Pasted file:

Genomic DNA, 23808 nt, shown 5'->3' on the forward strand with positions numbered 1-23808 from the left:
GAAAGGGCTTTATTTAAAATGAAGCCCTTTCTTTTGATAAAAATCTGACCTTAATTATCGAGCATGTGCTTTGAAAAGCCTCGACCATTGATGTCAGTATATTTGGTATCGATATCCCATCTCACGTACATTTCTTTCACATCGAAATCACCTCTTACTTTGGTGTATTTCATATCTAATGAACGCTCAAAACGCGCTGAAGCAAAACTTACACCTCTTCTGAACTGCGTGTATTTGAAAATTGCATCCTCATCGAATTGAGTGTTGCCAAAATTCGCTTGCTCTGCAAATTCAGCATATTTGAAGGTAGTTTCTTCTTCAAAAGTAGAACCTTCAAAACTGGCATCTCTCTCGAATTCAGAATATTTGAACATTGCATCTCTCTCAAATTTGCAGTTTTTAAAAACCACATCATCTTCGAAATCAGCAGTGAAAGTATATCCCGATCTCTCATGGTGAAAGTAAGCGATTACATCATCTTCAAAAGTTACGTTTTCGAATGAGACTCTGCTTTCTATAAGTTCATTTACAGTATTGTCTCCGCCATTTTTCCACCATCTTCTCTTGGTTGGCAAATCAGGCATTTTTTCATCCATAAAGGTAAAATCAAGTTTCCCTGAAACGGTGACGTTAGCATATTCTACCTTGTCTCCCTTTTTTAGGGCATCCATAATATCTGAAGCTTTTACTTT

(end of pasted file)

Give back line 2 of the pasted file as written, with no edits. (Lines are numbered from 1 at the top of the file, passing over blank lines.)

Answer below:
GAAAGGGCTTTATTTAAAATGAAGCCCTTTCTTTTGATAAAAATCTGACCTTAATTATCGAGCATGTGCTTTGAAAAGCCTCGACCATTGATGTCAGTATATTTGGTATCGATATCCCATCTCACGTACATTTCTTTCACATCGAAATCACCTCTTACTTTGGTGTATTTCATATCTAATGAACGCTCAAAACGCGCTGAAGCAAAACTTACACCTCTTCTGAACTGCGTGTATTTGAAAATTGCATCCTCATCGAATTGAGTGTTGCCAAAATTCGCTTGCTCTGCAAATTCAGCATATTTGAAGGTAGTTTCTTCTTCAAAAGTAGAACCTTCAAAACTGGCATCTCTCTCGAATTCAGAATATTTGAACATTGCATCTCTCTCAAATTTGCAGTTTTTAAAAACCACATCATCTTCGAAATCAGCAGTGAAAGTATATCCCGATCTCTCATGGTGAAAGTAAGCGATTACATCATCTTCAAAAGTTACGTTTTCGAATGAGACTCTGCTTTCTATAAGTTCATTTACAGTATTGTCTCCGCCATTTTTCCACCATCTTCTCTTGGTTGGCAAATCAGGCATTTTTTCATCCATAAAGGTAAAATCAAGTTTCCCTGAAACGGTGACGTTAGCATATTCTACCTTGTCTCCCTTTTTTAGGGCATCCATAATATCTGAAGCTTTTACTTT